The doctor I was assigned — at the clinic my insurance forced me to go to for the twins’ first 3 months — looked at their charts and told me that they had not gained enough weight. Having an older child who was smaller all through life, I explained to her that my children grow slowly, but that I was assured by their NICU doctor that they were thriving and doing well. She told me that all babies grow at the same rate in the first few months and that they should have gained much more weight by then than they had. She told me I needed to supplement their feedings with formula. I told her I had never done that before and asked her how I should do it. She told me to give them formula every other feeding. Everything in me said that this was not right, but she was the doctor and I did not want my children to get sick after everything I had gone through to have them.
By the end of the first night, I was in tears. Neither twin would even take the bottles of breast milk, let alone breast feed anymore. They only wanted the formula. If there had only been one of them, I might have been able to push through and get things back on track, but I was exhausted from fighting two and had to get up early to get my then 7-year-old ready for school in the morning.
I called the pediatrician I had picked out for my twins while I was pregnant and explained what had transpired. She was appalled. She had me come in right away and she got special permission from my insurance company to see my twins due to the problem. She also called in the twins’ NICU doctor who was following their health for the first year. It turns out that the pediatrician at the clinic was incorrect in her assessment of my twins’ weight gain. I was correct in trying to explain that my children do not grow at typical rate and she should have consulted with the NICU doctor prior to telling me to supplement their feedings. On top of that, the method of supplementation she suggested is apparently a last resort only in severe cases. I should have been told first to offer one ounce of formula after each child finished breast feeding and encouraged to pump after each feeding to encourage my body to produce more milk for each feeding.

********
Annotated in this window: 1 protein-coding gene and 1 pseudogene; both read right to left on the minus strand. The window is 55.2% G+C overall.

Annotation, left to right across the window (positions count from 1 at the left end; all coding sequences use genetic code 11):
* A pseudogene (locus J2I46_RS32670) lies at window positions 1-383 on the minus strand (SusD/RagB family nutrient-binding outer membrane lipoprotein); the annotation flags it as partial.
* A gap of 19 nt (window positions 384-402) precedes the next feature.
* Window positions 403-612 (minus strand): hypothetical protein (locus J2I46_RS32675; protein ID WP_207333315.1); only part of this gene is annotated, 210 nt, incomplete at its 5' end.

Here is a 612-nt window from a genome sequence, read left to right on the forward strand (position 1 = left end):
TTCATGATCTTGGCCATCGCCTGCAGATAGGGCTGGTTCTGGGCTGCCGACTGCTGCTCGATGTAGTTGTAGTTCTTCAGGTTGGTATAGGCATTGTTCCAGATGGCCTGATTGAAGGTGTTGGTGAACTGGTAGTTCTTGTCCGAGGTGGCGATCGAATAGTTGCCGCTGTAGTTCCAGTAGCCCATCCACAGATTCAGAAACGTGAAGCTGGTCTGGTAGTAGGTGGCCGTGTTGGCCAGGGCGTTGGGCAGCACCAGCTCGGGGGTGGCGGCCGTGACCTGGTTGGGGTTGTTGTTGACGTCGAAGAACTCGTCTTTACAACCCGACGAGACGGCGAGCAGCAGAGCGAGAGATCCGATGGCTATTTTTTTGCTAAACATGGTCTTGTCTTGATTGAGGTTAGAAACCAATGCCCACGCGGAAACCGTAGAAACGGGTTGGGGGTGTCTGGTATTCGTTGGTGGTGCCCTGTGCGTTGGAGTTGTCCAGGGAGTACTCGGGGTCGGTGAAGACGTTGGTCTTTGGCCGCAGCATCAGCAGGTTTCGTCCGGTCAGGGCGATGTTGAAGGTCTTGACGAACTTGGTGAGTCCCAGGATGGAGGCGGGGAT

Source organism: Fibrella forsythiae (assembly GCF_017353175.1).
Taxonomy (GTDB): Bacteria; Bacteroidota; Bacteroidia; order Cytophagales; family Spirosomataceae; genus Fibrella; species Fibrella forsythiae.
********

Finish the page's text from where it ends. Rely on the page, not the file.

The pediatrician who caused the problem was dismissed from her position and I was offered to be put into the hospital with the twins and the nursing staff and doctors would help me get the twins nursing again. Unfortunately, I had a 7-year old at home and a husband getting ready to deploy, so after some serious thinking about how we could or could not make it work for our family at that point and a long cry over what we decided to give up in the interest of moving forward as a family, I thanked them for their generous offer and moved forward with formula feeding. The twins had received two months of my breast milk. Not remotely the ideal of what I had wanted, but certainly better than nothing. And today I have healthy, thriving, nearly 10-year old twins whom I adore.
Now when I hear people asking a woman sporting a baby bump about her breast feeding choice, I think about how it may not be a choice for her or anyone in the long run. Sometimes life has a way of interfering and altering decisions you think you have already made.
Kate Knott is a single mom of three, Autumn, 17, and Willow and Jacob who are 9. Kate works from home so she can home school her older child and be there when the twins get home. She is her children’s advocate in every way and has learned a lot about raising children with challenges along the way. Both of her girls are learning challenged and her son is gifted. All of them have different forms of ADHD on different levels. She has learned the hard way that you cannot parent all kids the same way and is constantly gathering new tools for her ‘toolbox’.